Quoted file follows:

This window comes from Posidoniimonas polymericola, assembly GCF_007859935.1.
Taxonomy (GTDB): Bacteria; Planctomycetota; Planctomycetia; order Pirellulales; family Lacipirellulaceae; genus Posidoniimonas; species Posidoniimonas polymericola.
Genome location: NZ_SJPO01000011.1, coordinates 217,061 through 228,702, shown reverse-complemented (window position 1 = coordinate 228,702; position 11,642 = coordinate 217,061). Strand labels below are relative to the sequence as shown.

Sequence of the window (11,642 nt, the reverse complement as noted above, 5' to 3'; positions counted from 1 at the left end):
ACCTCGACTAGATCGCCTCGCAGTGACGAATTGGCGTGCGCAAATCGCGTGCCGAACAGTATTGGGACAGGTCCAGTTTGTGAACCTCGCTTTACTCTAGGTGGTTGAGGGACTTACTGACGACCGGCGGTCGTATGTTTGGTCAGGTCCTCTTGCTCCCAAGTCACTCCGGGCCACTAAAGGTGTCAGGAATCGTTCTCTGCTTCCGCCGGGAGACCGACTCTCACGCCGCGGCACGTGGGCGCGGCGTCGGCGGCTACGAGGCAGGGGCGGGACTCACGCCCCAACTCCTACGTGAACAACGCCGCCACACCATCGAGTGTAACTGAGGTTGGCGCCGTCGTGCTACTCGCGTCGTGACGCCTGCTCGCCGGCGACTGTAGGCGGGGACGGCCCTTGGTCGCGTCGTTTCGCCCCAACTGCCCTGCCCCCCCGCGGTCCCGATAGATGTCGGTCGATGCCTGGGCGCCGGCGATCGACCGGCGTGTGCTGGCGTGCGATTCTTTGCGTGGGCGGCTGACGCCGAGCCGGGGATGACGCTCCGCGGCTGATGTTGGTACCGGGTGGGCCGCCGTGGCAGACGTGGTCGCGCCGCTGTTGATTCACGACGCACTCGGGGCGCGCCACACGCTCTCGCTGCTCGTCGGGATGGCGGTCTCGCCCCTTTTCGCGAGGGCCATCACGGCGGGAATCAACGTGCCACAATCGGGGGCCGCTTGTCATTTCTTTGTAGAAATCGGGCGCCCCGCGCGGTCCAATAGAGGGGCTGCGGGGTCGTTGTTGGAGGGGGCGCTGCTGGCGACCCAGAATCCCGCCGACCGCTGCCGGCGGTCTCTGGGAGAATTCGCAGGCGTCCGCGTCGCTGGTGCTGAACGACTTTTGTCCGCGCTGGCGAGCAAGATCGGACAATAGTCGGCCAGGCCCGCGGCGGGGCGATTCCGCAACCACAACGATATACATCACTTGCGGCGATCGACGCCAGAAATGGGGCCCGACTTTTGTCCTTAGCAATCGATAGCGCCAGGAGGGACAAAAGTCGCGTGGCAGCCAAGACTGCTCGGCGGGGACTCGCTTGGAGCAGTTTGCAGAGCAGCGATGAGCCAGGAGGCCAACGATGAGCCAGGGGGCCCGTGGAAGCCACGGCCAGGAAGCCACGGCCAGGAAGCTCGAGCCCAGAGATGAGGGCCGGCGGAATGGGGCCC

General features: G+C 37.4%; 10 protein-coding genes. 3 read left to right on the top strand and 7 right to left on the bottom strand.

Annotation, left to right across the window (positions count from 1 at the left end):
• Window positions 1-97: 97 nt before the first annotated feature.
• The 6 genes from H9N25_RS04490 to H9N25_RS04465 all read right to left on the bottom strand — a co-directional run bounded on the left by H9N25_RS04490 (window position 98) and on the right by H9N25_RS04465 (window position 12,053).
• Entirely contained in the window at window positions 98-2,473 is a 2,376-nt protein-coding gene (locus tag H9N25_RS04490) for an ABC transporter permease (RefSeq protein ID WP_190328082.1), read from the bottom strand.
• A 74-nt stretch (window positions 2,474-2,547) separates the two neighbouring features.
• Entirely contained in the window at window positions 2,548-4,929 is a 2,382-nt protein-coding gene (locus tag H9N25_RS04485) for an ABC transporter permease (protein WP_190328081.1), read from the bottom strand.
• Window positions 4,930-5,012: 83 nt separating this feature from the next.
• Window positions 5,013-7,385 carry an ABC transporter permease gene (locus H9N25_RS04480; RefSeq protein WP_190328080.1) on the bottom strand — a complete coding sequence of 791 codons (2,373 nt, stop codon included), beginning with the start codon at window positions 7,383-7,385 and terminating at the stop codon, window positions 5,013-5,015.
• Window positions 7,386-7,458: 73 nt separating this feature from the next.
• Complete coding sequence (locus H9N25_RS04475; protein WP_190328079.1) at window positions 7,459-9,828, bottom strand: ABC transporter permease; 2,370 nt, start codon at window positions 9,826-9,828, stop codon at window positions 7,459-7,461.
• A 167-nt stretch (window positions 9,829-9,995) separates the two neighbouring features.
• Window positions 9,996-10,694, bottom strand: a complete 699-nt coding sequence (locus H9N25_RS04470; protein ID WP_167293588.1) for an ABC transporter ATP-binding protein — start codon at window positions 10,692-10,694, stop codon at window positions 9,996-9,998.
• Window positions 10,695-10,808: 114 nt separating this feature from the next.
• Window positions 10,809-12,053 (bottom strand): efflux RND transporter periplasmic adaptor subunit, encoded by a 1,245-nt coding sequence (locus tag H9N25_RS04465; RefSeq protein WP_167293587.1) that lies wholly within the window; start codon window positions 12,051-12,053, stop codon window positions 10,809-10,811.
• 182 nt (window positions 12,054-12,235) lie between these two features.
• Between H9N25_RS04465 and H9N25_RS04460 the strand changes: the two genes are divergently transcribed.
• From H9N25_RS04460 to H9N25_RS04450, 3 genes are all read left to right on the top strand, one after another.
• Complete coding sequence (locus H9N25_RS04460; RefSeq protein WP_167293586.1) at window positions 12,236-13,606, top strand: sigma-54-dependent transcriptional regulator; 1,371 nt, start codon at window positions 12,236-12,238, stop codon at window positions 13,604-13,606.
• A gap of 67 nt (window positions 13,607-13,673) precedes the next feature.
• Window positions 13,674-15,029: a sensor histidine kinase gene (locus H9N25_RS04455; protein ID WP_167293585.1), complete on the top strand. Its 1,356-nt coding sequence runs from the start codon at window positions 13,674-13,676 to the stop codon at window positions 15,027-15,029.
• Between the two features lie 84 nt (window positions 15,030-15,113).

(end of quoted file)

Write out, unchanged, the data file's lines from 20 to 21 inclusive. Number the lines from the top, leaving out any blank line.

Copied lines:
• Window positions 10,809-12,053 (bottom strand): efflux RND transporter periplasmic adaptor subunit, encoded by a 1,245-nt coding sequence (locus tag H9N25_RS04465; RefSeq protein WP_167293587.1) that lies wholly within the window; start codon window positions 12,051-12,053, stop codon window positions 10,809-10,811.
• 182 nt (window positions 12,054-12,235) lie between these two features.